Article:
Brasil 2022-23 Diary/Photo Journal

Week 003 of August 21 - August 27, 2022

As if spending two weeks in the northeast of Brasil was not enough, we began this week preparing for another small trip, this time by boat, or rather, by yacht.  We had fun gathering with friends and checking on Cindy and then it was all about 'camping' on the water.

Oh, and a little celebration for our 20th Anniversary!  It's quite appropriate for us to be on this adventure in Brasil during our Anniversary because we celebrated our 1st Anniversary while traveling the U.S. with Cindy, some 19 years ago. 
  

One evening in particular, we spent with friends enjoying a special 'wine and dinner' event.  Kike (a cool story about him here: https://www.solsearch.us/saII-diary-page-3.htm), imported Spanish wines and the wines were paired with various dishes throughout the evening.  Gerson enjoyed the wines most of all and me, it was all about the food, which was delicious.


Just a small bbq and some laughs:
Bea, Cassio, Rodrigo and Anna

Wine and dinner enjoyed by:
Anna, Gilberto, Isabelle, Kike, Oswaldo, Cassio, Louise, Gerson, Rodrigo


 
Checked in on Cindy
So far, so good

 

Our focus this week was a trip by boat from Pontal, across Baa de Paranagu, up through Canal do Varadouro and out to the Atlantic Ocean - a trip that would have us cruising through a channel that divides Parana State from Sao Paulo State.  Even though the trip was only for a few days, we made the most of our time.

We drove to Kike's family's beach house in Pontal do Sul to stay the night before embarking the next morning.  Pontal is a go-to beach community for Curitibanos and seems to have retained its 'beachy' charm with sand roads and tropical foliage. 


View coming into Paranagua/Pontal

Road into Pontal



View to Kike's house from the beach

View to the BBQ kitchen and beach

View to Ilha do Mel

Kike and Isabelle delighted us with their homemade pizza with a secret sauce and fresh ingredients, cooked in their outdoor pizza oven.  This separate BBQ kitchen is probably the most used 'room' on the property!


Gerson quickly found the hammock

Need to look before you sit in outdoor areas
Local mosquito catcher


Kike manning the pizza oven

The delicious result

We had a slow morning due to the tide not cooperating until the afternoon, so we casually made our way to Cassio's boat while Kike launched his boat.  Both essels sleep four people and are equipped for overnight stays; however, Cassio's Azimut Atlantis 44 was exceptional.  With two sleeping cabins, two bathrooms, lower kitchen and upper kitchenette, huge bow deck, large stern deck and comfortable lounge area, we truly were yachting in style.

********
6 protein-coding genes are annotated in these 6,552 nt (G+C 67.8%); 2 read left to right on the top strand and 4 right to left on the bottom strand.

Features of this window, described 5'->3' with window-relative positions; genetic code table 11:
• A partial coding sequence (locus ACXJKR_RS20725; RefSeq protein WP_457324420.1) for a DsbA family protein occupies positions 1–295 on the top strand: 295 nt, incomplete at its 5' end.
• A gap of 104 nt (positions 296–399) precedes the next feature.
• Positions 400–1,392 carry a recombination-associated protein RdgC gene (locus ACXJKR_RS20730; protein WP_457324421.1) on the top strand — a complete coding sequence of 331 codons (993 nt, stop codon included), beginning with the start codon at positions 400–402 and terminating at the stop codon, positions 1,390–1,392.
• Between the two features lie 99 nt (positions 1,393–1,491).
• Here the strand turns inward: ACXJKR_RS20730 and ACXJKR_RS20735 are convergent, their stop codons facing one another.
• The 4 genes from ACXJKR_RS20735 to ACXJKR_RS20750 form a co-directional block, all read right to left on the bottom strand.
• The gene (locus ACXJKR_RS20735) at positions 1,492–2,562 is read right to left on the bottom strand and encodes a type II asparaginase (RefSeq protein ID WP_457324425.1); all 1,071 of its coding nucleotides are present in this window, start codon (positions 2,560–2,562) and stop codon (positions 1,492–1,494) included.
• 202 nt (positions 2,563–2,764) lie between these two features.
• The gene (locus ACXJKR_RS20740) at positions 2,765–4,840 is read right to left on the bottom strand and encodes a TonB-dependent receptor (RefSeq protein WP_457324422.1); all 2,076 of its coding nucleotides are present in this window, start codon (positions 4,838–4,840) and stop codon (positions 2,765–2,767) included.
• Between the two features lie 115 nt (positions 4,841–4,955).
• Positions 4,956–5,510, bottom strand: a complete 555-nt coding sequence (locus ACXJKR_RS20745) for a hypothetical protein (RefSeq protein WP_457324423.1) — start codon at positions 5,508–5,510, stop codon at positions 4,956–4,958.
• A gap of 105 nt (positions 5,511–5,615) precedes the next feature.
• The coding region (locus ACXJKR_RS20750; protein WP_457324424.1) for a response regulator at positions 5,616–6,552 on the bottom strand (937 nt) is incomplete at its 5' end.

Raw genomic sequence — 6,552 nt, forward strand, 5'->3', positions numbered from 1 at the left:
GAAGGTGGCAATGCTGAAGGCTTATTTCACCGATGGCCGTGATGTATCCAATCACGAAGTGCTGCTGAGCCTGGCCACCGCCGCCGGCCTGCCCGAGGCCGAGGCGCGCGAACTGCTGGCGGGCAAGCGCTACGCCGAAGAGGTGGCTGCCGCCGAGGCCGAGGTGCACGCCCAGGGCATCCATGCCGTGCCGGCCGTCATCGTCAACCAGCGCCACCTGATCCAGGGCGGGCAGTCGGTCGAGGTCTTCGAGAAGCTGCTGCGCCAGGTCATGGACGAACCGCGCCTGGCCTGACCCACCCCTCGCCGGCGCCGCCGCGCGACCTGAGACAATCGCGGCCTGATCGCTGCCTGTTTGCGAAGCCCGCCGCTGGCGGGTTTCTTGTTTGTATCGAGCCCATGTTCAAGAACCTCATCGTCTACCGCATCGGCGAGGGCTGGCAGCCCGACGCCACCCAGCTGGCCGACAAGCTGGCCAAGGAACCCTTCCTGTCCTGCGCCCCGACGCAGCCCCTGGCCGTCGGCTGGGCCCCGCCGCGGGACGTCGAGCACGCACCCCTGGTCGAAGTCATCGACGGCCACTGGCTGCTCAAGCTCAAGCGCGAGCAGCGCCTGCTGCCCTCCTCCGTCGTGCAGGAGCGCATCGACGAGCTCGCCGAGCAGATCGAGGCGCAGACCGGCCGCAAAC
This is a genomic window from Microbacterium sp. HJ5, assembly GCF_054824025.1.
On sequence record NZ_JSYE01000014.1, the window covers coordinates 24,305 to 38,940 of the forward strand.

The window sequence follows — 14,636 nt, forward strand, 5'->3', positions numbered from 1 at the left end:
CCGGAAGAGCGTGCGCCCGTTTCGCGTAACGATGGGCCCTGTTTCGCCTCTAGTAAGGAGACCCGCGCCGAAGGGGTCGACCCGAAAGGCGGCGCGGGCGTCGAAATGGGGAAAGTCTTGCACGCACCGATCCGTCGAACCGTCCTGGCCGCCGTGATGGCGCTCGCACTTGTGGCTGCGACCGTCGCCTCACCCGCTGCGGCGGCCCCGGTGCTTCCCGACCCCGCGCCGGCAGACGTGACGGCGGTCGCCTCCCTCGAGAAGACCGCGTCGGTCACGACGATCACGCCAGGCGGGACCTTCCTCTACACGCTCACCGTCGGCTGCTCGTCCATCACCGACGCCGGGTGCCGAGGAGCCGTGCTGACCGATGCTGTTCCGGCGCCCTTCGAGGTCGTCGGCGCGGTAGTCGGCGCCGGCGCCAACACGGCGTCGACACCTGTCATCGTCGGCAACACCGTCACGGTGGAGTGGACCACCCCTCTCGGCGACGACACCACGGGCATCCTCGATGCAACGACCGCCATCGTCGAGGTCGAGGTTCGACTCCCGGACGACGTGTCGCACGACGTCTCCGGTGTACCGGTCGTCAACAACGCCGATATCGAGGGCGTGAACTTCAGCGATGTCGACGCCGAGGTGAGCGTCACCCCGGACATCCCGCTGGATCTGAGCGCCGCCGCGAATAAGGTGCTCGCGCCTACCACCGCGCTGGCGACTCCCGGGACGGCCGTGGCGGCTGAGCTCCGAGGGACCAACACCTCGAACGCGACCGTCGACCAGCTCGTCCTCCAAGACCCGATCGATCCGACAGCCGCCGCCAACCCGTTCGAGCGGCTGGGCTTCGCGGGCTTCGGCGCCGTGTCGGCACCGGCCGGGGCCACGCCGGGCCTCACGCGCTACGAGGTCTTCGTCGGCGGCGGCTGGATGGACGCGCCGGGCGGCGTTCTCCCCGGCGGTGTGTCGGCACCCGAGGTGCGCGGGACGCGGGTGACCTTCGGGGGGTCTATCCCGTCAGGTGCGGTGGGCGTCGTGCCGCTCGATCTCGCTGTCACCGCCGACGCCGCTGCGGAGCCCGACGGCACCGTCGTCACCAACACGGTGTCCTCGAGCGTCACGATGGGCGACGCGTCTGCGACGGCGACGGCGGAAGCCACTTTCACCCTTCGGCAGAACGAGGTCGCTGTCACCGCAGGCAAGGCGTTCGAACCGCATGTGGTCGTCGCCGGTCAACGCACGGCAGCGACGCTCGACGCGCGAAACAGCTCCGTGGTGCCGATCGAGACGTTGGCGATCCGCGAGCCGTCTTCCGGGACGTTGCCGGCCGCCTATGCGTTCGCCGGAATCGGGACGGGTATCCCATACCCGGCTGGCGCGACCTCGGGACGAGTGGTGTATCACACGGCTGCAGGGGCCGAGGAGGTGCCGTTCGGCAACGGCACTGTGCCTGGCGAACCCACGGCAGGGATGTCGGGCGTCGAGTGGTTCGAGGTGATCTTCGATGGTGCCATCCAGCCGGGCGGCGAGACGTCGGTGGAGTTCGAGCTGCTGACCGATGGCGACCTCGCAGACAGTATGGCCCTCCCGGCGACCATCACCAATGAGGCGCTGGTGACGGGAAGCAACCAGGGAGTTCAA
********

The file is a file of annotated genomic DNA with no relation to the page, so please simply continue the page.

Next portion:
Cassio's Yacht, Energy I, and our home for a few days

Grazi, Gerson and Cassio enjoying being under way

Gerson and I making the most of the lounging spaces


Kike and his brother Dudo's boat - the Katusha
Kike, Dudo, Isabelle and Lu

Dudo and his wife, Lu

 

Our first stop was for lunch because we were on the water for all of 30 minutes and had to stop for fresh fish and shrimp served at Restaurante da In on Ilha das Peas.  We anchored off shore and the restaurant provides the shuttle to the shore.  Little did we know our shuttle Captain was all of eight years old and handled the boat like a pro. 



The route we took

Ihla das Peas

Grazi and I having fun being
shuttled by our young Captain


View to Restaurante da In

Local fisherman setting his fish and crab bait line

When you crave fresh seafood, even the bait line looks tempting

The way they have fished for generations

 

Half the enjoyment of lunch was watching the local fishermen come and go, watching our young Captain make his pickups and just taking in the moment in time. 



 
Not sure what Gerson was trying to say
but it was funny

Lunch was great, and the Caiparinha, outstanding

Off on our 3-day tour (Gerson, Isabelle, Kike,
Grazi, Cassio, Dudo and Lu



 
Just a fun selfie|

Quite the mix of vessels

The Captain making another pickup

Cassio's yacht is almost as stunning as Cindy

 

We lingered a bit but alas, we needed to cruise to our first 'camp' off of Ihla do Pinheiro or as the locals call it,  Ihla dos Papaguaios or "Parrot Island".

Gerson enjoying the bow view of
the canal
We found our spot for a little 20th Anniversary reflection

Cassio and Grazi - happy to be anchored at Ihla do Pinheiro

The Red-tailed Parrot or Amazona Brasiliensis, once endangered, is making somewhat of a comeback, with its numbers in the Parana State being stable.  Every evening, the parrots return (seemingly in pairs), and raise the decibel level of the island considerably.  It was fun to spot the incoming flyers and see if we could get a glimpse of their bright colors before they slipped into the forest canopy.


Red Tailed Parrots - known for the red
tail, purple cheeks and bright green body

Cormorants share the island


Enjoying the parrot show

Unknown bird as colorful as the parrots

Sunset over the canal

Our 20th Anniversary (August 25th) celebration consisted of an evening with friends, lots of laughter, good food, a quick Anniversary toast and back to the laughter - just perfect.  We were gifted with a quiet night and calm water so a good sleep was had by all.  As we had to delay our departure in order to coordinate with the tide, we took advantage of the warmish morning and played in the water for a bit. 


Our 'Breakfast Club'

Morning paddle and swim



Lu and Dudo

Lu in a world of her own

Gerson took a spin on the SUP and decided to do his best Super G meets X games launch from the paddle board and of course, my camera was there to capture the moment.

Favorite pictures:  Gerson on the SUP
and the small balance mistake *lol*
Super G was launched
   

With the rise in tide, we set out for Canal do Varadouro, a combination of a natural channel and a manmade canal originally dug out in 1820 and officially government-built in 1952.  This six-kilometer channel has been a necessity for the communities of Paranagua and Cananeia in order to have access to merchants, sell their goods and to transport passengers.